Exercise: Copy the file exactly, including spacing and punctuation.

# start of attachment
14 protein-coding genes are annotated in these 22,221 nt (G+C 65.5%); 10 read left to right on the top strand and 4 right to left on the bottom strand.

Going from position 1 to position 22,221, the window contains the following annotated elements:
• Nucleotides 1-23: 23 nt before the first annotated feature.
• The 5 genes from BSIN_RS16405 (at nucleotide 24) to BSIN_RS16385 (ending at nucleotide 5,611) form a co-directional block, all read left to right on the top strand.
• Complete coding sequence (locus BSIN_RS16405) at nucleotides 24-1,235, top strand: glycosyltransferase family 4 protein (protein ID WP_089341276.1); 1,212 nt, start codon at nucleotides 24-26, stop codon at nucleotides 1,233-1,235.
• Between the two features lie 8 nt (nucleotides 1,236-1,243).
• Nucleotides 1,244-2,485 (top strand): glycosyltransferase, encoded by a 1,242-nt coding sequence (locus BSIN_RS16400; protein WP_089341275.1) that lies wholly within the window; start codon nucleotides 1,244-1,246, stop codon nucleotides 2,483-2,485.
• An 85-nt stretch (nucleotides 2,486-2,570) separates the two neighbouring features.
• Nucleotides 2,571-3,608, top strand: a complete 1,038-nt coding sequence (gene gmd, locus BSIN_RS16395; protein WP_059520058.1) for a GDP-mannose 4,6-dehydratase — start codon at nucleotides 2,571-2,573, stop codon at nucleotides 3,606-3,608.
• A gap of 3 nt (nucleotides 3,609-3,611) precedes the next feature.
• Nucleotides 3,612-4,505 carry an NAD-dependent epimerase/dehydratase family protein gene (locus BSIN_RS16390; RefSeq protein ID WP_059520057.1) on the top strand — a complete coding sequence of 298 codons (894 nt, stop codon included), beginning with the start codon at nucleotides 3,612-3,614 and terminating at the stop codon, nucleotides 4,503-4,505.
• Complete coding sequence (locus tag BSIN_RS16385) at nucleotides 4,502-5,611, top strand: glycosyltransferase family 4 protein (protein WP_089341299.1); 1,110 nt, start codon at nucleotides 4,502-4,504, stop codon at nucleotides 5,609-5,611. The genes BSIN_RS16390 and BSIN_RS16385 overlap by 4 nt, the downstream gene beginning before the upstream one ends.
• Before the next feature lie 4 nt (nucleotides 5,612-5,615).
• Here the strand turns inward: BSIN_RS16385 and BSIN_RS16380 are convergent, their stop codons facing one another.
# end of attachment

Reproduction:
14 protein-coding genes are annotated in these 22,221 nt (G+C 65.5%); 10 read left to right on the top strand and 4 right to left on the bottom strand.

Going from position 1 to position 22,221, the window contains the following annotated elements:
• Nucleotides 1-23: 23 nt before the first annotated feature.
• The 5 genes from BSIN_RS16405 (at nucleotide 24) to BSIN_RS16385 (ending at nucleotide 5,611) form a co-directional block, all read left to right on the top strand.
• Complete coding sequence (locus BSIN_RS16405) at nucleotides 24-1,235, top strand: glycosyltransferase family 4 protein (protein ID WP_089341276.1); 1,212 nt, start codon at nucleotides 24-26, stop codon at nucleotides 1,233-1,235.
• Between the two features lie 8 nt (nucleotides 1,236-1,243).
• Nucleotides 1,244-2,485 (top strand): glycosyltransferase, encoded by a 1,242-nt coding sequence (locus BSIN_RS16400; protein WP_089341275.1) that lies wholly within the window; start codon nucleotides 1,244-1,246, stop codon nucleotides 2,483-2,485.
• An 85-nt stretch (nucleotides 2,486-2,570) separates the two neighbouring features.
• Nucleotides 2,571-3,608, top strand: a complete 1,038-nt coding sequence (gene gmd, locus BSIN_RS16395; protein WP_059520058.1) for a GDP-mannose 4,6-dehydratase — start codon at nucleotides 2,571-2,573, stop codon at nucleotides 3,606-3,608.
• A gap of 3 nt (nucleotides 3,609-3,611) precedes the next feature.
• Nucleotides 3,612-4,505 carry an NAD-dependent epimerase/dehydratase family protein gene (locus BSIN_RS16390; RefSeq protein ID WP_059520057.1) on the top strand — a complete coding sequence of 298 codons (894 nt, stop codon included), beginning with the start codon at nucleotides 3,612-3,614 and terminating at the stop codon, nucleotides 4,503-4,505.
• Complete coding sequence (locus tag BSIN_RS16385) at nucleotides 4,502-5,611, top strand: glycosyltransferase family 4 protein (protein WP_089341299.1); 1,110 nt, start codon at nucleotides 4,502-4,504, stop codon at nucleotides 5,609-5,611. The genes BSIN_RS16390 and BSIN_RS16385 overlap by 4 nt, the downstream gene beginning before the upstream one ends.
• Before the next feature lie 4 nt (nucleotides 5,612-5,615).
• Here the strand turns inward: BSIN_RS16385 and BSIN_RS16380 are convergent, their stop codons facing one another.